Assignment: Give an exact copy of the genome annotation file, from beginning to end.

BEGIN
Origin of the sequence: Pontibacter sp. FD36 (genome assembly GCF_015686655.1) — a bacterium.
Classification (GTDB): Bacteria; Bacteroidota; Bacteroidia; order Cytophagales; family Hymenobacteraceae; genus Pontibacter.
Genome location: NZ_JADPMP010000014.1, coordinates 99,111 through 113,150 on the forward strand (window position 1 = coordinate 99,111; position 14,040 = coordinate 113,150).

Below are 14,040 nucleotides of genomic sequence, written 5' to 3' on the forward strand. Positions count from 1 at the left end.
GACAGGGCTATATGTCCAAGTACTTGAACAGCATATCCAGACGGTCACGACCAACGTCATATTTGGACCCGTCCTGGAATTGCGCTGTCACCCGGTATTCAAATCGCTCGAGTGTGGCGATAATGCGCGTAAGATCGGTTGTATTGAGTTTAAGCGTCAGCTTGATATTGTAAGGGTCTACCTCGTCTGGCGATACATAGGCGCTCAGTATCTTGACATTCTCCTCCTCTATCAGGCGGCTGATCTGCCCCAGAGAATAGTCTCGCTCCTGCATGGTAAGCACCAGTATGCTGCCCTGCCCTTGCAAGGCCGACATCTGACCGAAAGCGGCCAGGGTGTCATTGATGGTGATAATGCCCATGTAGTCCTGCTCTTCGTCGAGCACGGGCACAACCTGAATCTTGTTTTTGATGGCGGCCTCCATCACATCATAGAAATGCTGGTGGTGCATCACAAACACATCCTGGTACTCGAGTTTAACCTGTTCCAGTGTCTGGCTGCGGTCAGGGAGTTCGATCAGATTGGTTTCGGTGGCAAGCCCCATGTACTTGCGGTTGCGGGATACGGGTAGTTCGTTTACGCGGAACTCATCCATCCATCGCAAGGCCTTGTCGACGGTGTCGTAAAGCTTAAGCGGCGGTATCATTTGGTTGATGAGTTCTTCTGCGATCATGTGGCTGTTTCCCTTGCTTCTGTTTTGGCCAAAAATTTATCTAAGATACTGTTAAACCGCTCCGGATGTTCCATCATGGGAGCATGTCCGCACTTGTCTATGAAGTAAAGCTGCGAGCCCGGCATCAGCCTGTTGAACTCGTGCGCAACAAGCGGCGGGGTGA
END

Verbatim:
Origin of the sequence: Pontibacter sp. FD36 (genome assembly GCF_015686655.1) — a bacterium.
Classification (GTDB): Bacteria; Bacteroidota; Bacteroidia; order Cytophagales; family Hymenobacteraceae; genus Pontibacter.
Genome location: NZ_JADPMP010000014.1, coordinates 99,111 through 113,150 on the forward strand (window position 1 = coordinate 99,111; position 14,040 = coordinate 113,150).

Below are 14,040 nucleotides of genomic sequence, written 5' to 3' on the forward strand. Positions count from 1 at the left end.
GACAGGGCTATATGTCCAAGTACTTGAACAGCATATCCAGACGGTCACGACCAACGTCATATTTGGACCCGTCCTGGAATTGCGCTGTCACCCGGTATTCAAATCGCTCGAGTGTGGCGATAATGCGCGTAAGATCGGTTGTATTGAGTTTAAGCGTCAGCTTGATATTGTAAGGGTCTACCTCGTCTGGCGATACATAGGCGCTCAGTATCTTGACATTCTCCTCCTCTATCAGGCGGCTGATCTGCCCCAGAGAATAGTCTCGCTCCTGCATGGTAAGCACCAGTATGCTGCCCTGCCCTTGCAAGGCCGACATCTGACCGAAAGCGGCCAGGGTGTCATTGATGGTGATAATGCCCATGTAGTCCTGCTCTTCGTCGAGCACGGGCACAACCTGAATCTTGTTTTTGATGGCGGCCTCCATCACATCATAGAAATGCTGGTGGTGCATCACAAACACATCCTGGTACTCGAGTTTAACCTGTTCCAGTGTCTGGCTGCGGTCAGGGAGTTCGATCAGATTGGTTTCGGTGGCAAGCCCCATGTACTTGCGGTTGCGGGATACGGGTAGTTCGTTTACGCGGAACTCATCCATCCATCGCAAGGCCTTGTCGACGGTGTCGTAAAGCTTAAGCGGCGGTATCATTTGGTTGATGAGTTCTTCTGCGATCATGTGGCTGTTTCCCTTGCTTCTGTTTTGGCCAAAAATTTATCTAAGATACTGTTAAACCGCTCCGGATGTTCCATCATGGGAGCATGTCCGCACTTGTCTATGAAGTAAAGCTGCGAGCCCGGCATCAGCCTGTTGAACTCGTGCGCAACAAGCGGCGGGGTGA